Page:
Time Flies, Nature Fills the Gaps

By Tony Moorby July 22, 2020 420

When you’re forced to slow down and stay home, strange things happen; time is going by so fast. Maybe Einstein had a theory for that. Seriously, I’ve been keeping in touch with folks back in England and weeks have come and gone in the blink of an eye. I have a great friend over there who’s Jewish, so every Friday afternoon I call and wish him, “Shabbat Shalom” for good wishes over the Sabbath. We now both agree that each time, it feels like I said it yesterday and the intervening week has gone in a flash.

I’ve written before that we’ve tried to stay busy but while time is flying by I’ve found time to see things and watch things that would normally miss my attention. I’ve mentioned that no effort was made this year to primp and priss the patio. Nature has filled in the gaps with self-seeded gifts from I don’t know where. Plants I would have normally plucked from encroaching on expensively acquired blooms have been left to fend for themselves. Presto! – weeds turn into Weigela, seedlings into Speedwell and last year’s leftovers into Lantana. It’s been fascinating to watch everything at close quarters with time on my hands.

Cardinals, Chickadees, Wrens and Robins have all nested in various spots around the house and it’s been a pleasure to watch the activities of building, singing, feeding and fledging. The wrens have come back for a second brood, entertaining with their trilling song. How does such a tiny thing have such an enormous voice? The Cardinals’ insistent ‘ptchoo – ptchoo – ptchoo’ in the mornings and evenings flaunt their flashy red regalia. Robins, on the other hand, try their hardest but loudly and repeatedly atonally miss notes. No matter how many times they try the same tune, they go off key. Our locals can start as early as three in the morning and keep it going, non-stop till breakfast time.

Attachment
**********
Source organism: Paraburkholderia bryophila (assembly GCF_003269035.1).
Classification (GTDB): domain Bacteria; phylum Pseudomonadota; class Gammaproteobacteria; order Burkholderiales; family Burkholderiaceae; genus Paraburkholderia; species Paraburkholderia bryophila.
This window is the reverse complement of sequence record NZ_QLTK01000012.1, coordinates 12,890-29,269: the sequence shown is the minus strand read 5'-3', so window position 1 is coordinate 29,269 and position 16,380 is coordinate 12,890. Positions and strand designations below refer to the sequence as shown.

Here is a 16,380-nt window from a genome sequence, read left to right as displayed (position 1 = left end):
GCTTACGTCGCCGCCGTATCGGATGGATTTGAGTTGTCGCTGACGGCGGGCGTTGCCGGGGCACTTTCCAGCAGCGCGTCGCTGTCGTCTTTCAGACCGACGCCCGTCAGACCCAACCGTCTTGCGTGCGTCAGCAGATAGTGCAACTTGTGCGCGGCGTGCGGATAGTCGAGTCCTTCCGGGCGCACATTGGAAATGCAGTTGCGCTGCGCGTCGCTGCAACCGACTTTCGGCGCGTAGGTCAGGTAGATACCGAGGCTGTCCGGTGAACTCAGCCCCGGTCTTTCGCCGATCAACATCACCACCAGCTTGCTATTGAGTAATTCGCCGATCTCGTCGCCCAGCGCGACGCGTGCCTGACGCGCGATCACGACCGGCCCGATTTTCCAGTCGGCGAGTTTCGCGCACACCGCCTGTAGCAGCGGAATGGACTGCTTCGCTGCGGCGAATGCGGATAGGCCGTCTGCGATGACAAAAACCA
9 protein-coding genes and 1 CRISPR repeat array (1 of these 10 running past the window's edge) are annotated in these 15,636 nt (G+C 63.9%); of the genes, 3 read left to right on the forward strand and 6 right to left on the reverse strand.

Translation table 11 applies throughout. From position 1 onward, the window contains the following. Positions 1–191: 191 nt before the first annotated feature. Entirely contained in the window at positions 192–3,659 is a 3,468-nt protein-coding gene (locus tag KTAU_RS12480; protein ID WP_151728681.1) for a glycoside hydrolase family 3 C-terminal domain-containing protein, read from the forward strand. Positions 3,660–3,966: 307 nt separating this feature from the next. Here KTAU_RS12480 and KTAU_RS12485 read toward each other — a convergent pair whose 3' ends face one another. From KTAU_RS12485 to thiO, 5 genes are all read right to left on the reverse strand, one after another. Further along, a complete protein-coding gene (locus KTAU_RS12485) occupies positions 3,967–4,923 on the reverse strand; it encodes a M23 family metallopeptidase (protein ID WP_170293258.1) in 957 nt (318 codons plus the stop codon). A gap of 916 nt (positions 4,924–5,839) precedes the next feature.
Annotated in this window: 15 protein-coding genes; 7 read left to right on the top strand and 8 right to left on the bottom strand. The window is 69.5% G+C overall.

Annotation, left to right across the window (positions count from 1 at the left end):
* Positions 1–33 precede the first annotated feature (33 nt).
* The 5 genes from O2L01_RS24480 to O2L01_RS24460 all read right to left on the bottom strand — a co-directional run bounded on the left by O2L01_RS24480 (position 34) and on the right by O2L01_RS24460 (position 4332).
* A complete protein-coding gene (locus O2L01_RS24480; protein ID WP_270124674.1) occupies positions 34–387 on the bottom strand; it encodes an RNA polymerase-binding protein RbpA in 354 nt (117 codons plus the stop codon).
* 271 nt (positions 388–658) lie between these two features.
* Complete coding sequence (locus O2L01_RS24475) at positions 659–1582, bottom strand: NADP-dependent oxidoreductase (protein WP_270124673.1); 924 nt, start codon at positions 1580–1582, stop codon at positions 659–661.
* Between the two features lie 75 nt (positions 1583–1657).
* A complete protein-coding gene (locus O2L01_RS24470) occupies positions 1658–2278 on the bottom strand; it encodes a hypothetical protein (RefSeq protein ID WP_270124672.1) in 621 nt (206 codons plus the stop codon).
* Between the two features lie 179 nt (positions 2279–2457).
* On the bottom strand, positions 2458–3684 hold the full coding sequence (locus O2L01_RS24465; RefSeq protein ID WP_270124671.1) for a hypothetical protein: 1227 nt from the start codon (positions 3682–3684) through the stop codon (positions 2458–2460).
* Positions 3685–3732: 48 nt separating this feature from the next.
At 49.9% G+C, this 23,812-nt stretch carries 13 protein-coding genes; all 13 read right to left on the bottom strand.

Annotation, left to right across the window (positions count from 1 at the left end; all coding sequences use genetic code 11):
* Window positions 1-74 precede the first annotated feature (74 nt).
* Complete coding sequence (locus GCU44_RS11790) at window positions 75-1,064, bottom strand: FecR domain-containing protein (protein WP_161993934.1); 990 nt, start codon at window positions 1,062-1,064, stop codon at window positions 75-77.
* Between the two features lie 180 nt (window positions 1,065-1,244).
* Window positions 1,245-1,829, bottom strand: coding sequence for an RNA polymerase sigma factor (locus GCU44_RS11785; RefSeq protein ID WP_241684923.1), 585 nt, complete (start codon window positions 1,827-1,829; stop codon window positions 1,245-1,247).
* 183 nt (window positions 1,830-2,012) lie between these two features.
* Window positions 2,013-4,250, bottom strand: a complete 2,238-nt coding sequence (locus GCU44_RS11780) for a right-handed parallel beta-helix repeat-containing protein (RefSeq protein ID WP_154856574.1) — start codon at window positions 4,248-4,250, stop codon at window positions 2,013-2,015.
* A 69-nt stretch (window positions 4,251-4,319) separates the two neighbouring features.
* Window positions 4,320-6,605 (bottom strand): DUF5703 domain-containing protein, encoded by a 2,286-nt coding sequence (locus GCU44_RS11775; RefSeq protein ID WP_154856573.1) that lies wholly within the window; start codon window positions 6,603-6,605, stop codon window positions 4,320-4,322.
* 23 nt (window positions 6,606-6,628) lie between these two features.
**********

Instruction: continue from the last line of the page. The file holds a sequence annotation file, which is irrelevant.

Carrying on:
Chipmunks’ alarms sound like birds on alert; chip, chip, chipping in time with tails flipping up and down. They can be a nuisance but they are hilarious as they taunt a rat snake on patrol for easy pickings.

Our house is adjacent to an old golf course. When in the height of our lockdown phase we’ve been visited by so many deer with their young, I wonder we haven’t lost our roses. A rafter of twenty turkeys came strutting down the middle of our street as if they owned the place. Toms colorfully blown up and showing off like flashers with no shame.

The coyotes’ howling and wailing, sometimes started by and in tune to police sirens, is a signal to take in small pets lest they become coyote comestibles. It’s an exciting but eerie sound, especially in the middle of the night. Because of the lack of people around, they’ve become brazenly bold and encroach into areas previously off limits without caution or care. It’s as though Mother Nature is taking back what was hers in the first place.

Meanwhile, the world is going hurdy-gurdy with no sense in sight. “Easing” back to some form of social intercourse has turned into a flood of selfish humanity, sending Covid cases skyrocketing to new levels. If I offend by these statements then so be it. The loss of a loved one to this plague puts me square in the spot of indignation at the behavior of people who couldn’t give a tinker’s cuss for their own, but more importantly, others’ health and safety.

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Last modified on Wednesday, 22 July 2020 15:07